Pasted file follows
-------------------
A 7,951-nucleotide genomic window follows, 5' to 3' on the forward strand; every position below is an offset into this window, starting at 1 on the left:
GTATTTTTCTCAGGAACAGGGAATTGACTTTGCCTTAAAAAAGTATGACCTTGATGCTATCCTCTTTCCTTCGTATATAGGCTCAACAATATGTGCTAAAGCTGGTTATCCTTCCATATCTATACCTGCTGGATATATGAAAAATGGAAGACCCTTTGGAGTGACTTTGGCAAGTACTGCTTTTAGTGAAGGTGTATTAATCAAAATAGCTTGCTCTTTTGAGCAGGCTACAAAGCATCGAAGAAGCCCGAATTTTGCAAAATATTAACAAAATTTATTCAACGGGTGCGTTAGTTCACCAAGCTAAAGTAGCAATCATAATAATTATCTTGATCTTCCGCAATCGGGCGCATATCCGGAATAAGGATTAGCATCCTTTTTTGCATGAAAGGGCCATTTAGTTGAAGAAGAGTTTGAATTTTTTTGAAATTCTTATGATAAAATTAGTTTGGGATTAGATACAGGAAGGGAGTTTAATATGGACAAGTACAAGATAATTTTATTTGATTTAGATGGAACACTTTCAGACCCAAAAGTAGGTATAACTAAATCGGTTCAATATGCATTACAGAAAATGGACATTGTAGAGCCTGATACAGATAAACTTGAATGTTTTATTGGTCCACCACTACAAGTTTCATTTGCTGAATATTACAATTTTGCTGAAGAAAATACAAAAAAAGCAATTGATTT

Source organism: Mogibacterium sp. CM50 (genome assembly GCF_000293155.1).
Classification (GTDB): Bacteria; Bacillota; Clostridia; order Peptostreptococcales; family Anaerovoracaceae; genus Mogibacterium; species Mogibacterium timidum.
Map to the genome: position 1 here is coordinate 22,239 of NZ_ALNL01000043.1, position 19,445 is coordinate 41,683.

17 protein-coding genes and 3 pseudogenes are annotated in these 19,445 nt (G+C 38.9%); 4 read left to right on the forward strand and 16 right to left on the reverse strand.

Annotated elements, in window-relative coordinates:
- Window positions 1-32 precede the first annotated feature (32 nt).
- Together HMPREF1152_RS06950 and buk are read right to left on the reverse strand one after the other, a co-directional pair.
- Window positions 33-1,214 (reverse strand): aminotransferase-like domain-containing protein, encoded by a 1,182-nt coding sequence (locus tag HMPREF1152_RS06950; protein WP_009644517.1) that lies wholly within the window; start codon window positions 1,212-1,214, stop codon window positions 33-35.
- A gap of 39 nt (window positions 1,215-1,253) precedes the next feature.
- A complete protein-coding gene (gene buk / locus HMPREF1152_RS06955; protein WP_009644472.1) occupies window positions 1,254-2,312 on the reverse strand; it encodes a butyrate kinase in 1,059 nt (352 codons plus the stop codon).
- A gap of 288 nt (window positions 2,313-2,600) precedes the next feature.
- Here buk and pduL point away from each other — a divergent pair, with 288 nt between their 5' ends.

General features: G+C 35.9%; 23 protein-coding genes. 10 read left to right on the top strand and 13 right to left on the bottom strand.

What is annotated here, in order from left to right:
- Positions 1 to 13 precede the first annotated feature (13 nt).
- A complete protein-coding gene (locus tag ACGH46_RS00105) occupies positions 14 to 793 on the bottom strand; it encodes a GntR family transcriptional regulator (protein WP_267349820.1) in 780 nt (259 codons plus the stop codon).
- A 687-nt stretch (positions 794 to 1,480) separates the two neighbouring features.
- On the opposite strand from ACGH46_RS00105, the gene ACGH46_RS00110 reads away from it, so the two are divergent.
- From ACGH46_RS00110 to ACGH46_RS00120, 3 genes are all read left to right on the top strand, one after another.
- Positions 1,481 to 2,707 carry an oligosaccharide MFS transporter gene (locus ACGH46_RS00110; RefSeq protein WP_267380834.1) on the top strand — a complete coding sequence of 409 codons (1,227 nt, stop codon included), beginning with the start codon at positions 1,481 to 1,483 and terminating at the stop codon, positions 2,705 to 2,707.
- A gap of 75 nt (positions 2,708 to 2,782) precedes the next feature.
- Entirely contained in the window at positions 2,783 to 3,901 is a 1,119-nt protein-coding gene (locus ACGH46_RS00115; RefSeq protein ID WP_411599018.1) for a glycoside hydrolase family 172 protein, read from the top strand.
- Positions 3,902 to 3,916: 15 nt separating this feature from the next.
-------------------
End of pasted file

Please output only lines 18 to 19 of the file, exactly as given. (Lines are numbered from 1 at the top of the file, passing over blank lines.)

- A complete protein-coding gene (locus tag ACGH46_RS00105) occupies positions 14 to 793 on the bottom strand; it encodes a GntR family transcriptional regulator (protein WP_267349820.1) in 780 nt (259 codons plus the stop codon).
- A 687-nt stretch (positions 794 to 1,480) separates the two neighbouring features.